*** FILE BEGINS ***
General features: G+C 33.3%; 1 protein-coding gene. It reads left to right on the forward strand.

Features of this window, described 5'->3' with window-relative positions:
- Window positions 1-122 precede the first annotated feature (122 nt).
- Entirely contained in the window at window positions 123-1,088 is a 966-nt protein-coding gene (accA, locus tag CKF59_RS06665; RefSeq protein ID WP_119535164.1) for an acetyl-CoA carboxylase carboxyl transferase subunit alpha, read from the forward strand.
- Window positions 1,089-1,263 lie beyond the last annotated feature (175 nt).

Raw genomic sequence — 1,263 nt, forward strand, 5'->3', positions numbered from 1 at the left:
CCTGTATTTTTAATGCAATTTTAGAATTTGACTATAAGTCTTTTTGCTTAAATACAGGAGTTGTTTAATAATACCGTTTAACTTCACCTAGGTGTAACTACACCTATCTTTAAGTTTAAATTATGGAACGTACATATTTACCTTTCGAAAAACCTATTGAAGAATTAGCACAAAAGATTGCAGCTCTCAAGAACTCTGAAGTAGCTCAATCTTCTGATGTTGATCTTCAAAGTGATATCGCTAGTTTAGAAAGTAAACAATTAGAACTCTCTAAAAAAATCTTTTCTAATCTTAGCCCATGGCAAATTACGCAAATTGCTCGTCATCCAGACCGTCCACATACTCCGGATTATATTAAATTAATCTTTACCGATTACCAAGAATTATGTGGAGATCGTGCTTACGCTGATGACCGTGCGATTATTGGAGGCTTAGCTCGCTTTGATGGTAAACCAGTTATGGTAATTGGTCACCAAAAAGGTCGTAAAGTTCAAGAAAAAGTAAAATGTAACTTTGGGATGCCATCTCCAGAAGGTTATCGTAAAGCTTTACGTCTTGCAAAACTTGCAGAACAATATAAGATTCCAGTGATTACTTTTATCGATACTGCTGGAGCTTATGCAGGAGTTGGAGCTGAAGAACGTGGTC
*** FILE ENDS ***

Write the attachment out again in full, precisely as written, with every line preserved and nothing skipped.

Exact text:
General features: G+C 33.3%; 1 protein-coding gene. It reads left to right on the forward strand.

Features of this window, described 5'->3' with window-relative positions:
- Window positions 1-122 precede the first annotated feature (122 nt).
- Entirely contained in the window at window positions 123-1,088 is a 966-nt protein-coding gene (accA, locus tag CKF59_RS06665; RefSeq protein ID WP_119535164.1) for an acetyl-CoA carboxylase carboxyl transferase subunit alpha, read from the forward strand.
- Window positions 1,089-1,263 lie beyond the last annotated feature (175 nt).

Raw genomic sequence — 1,263 nt, forward strand, 5'->3', positions numbered from 1 at the left:
CCTGTATTTTTAATGCAATTTTAGAATTTGACTATAAGTCTTTTTGCTTAAATACAGGAGTTGTTTAATAATACCGTTTAACTTCACCTAGGTGTAACTACACCTATCTTTAAGTTTAAATTATGGAACGTACATATTTACCTTTCGAAAAACCTATTGAAGAATTAGCACAAAAGATTGCAGCTCTCAAGAACTCTGAAGTAGCTCAATCTTCTGATGTTGATCTTCAAAGTGATATCGCTAGTTTAGAAAGTAAACAATTAGAACTCTCTAAAAAAATCTTTTCTAATCTTAGCCCATGGCAAATTACGCAAATTGCTCGTCATCCAGACCGTCCACATACTCCGGATTATATTAAATTAATCTTTACCGATTACCAAGAATTATGTGGAGATCGTGCTTACGCTGATGACCGTGCGATTATTGGAGGCTTAGCTCGCTTTGATGGTAAACCAGTTATGGTAATTGGTCACCAAAAAGGTCGTAAAGTTCAAGAAAAAGTAAAATGTAACTTTGGGATGCCATCTCCAGAAGGTTATCGTAAAGCTTTACGTCTTGCAAAACTTGCAGAACAATATAAGATTCCAGTGATTACTTTTATCGATACTGCTGGAGCTTATGCAGGAGTTGGAGCTGAAGAACGTGGTC